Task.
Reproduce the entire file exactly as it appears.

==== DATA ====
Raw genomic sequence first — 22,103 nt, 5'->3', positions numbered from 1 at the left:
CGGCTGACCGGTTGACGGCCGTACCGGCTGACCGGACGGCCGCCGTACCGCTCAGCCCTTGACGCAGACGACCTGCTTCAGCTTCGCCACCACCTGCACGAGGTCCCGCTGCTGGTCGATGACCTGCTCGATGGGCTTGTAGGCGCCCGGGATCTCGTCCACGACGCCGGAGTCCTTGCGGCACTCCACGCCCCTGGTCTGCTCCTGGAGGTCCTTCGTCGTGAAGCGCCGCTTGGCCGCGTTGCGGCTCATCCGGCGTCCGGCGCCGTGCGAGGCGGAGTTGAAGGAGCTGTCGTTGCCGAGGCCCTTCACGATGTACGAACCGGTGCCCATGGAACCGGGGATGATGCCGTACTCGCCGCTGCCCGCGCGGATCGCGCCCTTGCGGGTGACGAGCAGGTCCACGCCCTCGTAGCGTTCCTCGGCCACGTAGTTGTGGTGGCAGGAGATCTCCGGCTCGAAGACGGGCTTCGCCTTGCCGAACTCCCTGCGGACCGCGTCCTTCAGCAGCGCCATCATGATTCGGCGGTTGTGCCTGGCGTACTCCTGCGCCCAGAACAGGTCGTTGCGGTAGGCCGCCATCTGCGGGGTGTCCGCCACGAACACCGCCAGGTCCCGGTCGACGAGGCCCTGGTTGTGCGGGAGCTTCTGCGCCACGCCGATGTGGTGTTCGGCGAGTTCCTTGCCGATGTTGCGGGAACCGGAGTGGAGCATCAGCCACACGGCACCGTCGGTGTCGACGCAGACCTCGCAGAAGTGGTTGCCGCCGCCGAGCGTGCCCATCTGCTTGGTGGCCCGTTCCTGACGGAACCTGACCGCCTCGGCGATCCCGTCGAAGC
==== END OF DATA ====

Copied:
Raw genomic sequence first — 22,103 nt, 5'->3', positions numbered from 1 at the left:
CGGCTGACCGGTTGACGGCCGTACCGGCTGACCGGACGGCCGCCGTACCGCTCAGCCCTTGACGCAGACGACCTGCTTCAGCTTCGCCACCACCTGCACGAGGTCCCGCTGCTGGTCGATGACCTGCTCGATGGGCTTGTAGGCGCCCGGGATCTCGTCCACGACGCCGGAGTCCTTGCGGCACTCCACGCCCCTGGTCTGCTCCTGGAGGTCCTTCGTCGTGAAGCGCCGCTTGGCCGCGTTGCGGCTCATCCGGCGTCCGGCGCCGTGCGAGGCGGAGTTGAAGGAGCTGTCGTTGCCGAGGCCCTTCACGATGTACGAACCGGTGCCCATGGAACCGGGGATGATGCCGTACTCGCCGCTGCCCGCGCGGATCGCGCCCTTGCGGGTGACGAGCAGGTCCACGCCCTCGTAGCGTTCCTCGGCCACGTAGTTGTGGTGGCAGGAGATCTCCGGCTCGAAGACGGGCTTCGCCTTGCCGAACTCCCTGCGGACCGCGTCCTTCAGCAGCGCCATCATGATTCGGCGGTTGTGCCTGGCGTACTCCTGCGCCCAGAACAGGTCGTTGCGGTAGGCCGCCATCTGCGGGGTGTCCGCCACGAACACCGCCAGGTCCCGGTCGACGAGGCCCTGGTTGTGCGGGAGCTTCTGCGCCACGCCGATGTGGTGTTCGGCGAGTTCCTTGCCGATGTTGCGGGAACCGGAGTGGAGCATCAGCCACACGGCACCGTCGGTGTCGACGCAGACCTCGCAGAAGTGGTTGCCGCCGCCGAGCGTGCCCATCTGCTTGGTGGCCCGTTCCTGACGGAACCTGACCGCCTCGGCGATCCCGTCGAAGC